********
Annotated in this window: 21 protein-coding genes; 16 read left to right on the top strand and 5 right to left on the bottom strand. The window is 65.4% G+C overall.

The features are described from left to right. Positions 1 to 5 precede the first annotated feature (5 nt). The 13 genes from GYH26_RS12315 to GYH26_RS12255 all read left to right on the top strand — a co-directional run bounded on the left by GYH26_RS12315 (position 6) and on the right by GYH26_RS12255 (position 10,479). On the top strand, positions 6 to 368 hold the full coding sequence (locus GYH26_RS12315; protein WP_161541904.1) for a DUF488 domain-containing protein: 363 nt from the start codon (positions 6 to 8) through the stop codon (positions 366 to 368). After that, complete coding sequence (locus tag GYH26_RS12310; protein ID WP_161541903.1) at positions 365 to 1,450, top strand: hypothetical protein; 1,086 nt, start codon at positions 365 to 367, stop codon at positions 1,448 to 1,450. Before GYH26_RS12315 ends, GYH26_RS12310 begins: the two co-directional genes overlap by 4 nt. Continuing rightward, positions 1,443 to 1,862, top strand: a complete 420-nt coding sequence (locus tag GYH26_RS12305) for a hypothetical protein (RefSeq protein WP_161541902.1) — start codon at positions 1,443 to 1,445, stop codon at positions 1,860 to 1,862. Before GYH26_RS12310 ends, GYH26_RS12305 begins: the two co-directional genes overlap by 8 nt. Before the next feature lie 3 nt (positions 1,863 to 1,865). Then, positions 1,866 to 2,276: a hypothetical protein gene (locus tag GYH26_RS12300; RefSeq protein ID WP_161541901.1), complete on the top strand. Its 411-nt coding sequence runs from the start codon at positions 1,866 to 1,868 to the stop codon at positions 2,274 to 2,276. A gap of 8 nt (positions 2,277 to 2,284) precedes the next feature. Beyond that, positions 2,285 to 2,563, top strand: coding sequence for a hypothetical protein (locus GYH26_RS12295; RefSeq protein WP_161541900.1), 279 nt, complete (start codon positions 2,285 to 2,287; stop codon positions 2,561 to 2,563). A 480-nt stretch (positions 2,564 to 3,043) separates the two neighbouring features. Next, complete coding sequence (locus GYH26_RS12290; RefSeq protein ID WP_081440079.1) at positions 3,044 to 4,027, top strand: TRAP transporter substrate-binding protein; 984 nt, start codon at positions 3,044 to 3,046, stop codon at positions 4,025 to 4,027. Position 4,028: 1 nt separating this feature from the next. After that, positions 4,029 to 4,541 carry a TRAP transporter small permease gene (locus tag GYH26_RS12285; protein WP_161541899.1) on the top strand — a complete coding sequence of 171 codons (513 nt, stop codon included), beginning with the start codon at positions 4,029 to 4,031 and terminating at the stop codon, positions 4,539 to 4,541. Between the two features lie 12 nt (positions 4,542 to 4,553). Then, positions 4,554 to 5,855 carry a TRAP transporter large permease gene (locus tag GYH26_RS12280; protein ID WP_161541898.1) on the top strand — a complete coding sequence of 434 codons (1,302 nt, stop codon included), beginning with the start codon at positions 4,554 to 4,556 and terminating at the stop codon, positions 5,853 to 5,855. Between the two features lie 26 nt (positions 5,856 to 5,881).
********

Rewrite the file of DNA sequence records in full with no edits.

Annotated in this window: 21 protein-coding genes; 16 read left to right on the top strand and 5 right to left on the bottom strand. The window is 65.4% G+C overall.

The features are described from left to right. Positions 1 to 5 precede the first annotated feature (5 nt). The 13 genes from GYH26_RS12315 to GYH26_RS12255 all read left to right on the top strand — a co-directional run bounded on the left by GYH26_RS12315 (position 6) and on the right by GYH26_RS12255 (position 10,479). On the top strand, positions 6 to 368 hold the full coding sequence (locus GYH26_RS12315; protein WP_161541904.1) for a DUF488 domain-containing protein: 363 nt from the start codon (positions 6 to 8) through the stop codon (positions 366 to 368). After that, complete coding sequence (locus tag GYH26_RS12310; protein ID WP_161541903.1) at positions 365 to 1,450, top strand: hypothetical protein; 1,086 nt, start codon at positions 365 to 367, stop codon at positions 1,448 to 1,450. Before GYH26_RS12315 ends, GYH26_RS12310 begins: the two co-directional genes overlap by 4 nt. Continuing rightward, positions 1,443 to 1,862, top strand: a complete 420-nt coding sequence (locus tag GYH26_RS12305) for a hypothetical protein (RefSeq protein WP_161541902.1) — start codon at positions 1,443 to 1,445, stop codon at positions 1,860 to 1,862. Before GYH26_RS12310 ends, GYH26_RS12305 begins: the two co-directional genes overlap by 8 nt. Before the next feature lie 3 nt (positions 1,863 to 1,865). Then, positions 1,866 to 2,276: a hypothetical protein gene (locus tag GYH26_RS12300; RefSeq protein ID WP_161541901.1), complete on the top strand. Its 411-nt coding sequence runs from the start codon at positions 1,866 to 1,868 to the stop codon at positions 2,274 to 2,276. A gap of 8 nt (positions 2,277 to 2,284) precedes the next feature. Beyond that, positions 2,285 to 2,563, top strand: coding sequence for a hypothetical protein (locus GYH26_RS12295; RefSeq protein WP_161541900.1), 279 nt, complete (start codon positions 2,285 to 2,287; stop codon positions 2,561 to 2,563). A 480-nt stretch (positions 2,564 to 3,043) separates the two neighbouring features. Next, complete coding sequence (locus GYH26_RS12290; RefSeq protein ID WP_081440079.1) at positions 3,044 to 4,027, top strand: TRAP transporter substrate-binding protein; 984 nt, start codon at positions 3,044 to 3,046, stop codon at positions 4,025 to 4,027. Position 4,028: 1 nt separating this feature from the next. After that, positions 4,029 to 4,541 carry a TRAP transporter small permease gene (locus tag GYH26_RS12285; protein WP_161541899.1) on the top strand — a complete coding sequence of 171 codons (513 nt, stop codon included), beginning with the start codon at positions 4,029 to 4,031 and terminating at the stop codon, positions 4,539 to 4,541. Between the two features lie 12 nt (positions 4,542 to 4,553). Then, positions 4,554 to 5,855 carry a TRAP transporter large permease gene (locus tag GYH26_RS12280; protein ID WP_161541898.1) on the top strand — a complete coding sequence of 434 codons (1,302 nt, stop codon included), beginning with the start codon at positions 4,554 to 4,556 and terminating at the stop codon, positions 5,853 to 5,855. Between the two features lie 26 nt (positions 5,856 to 5,881).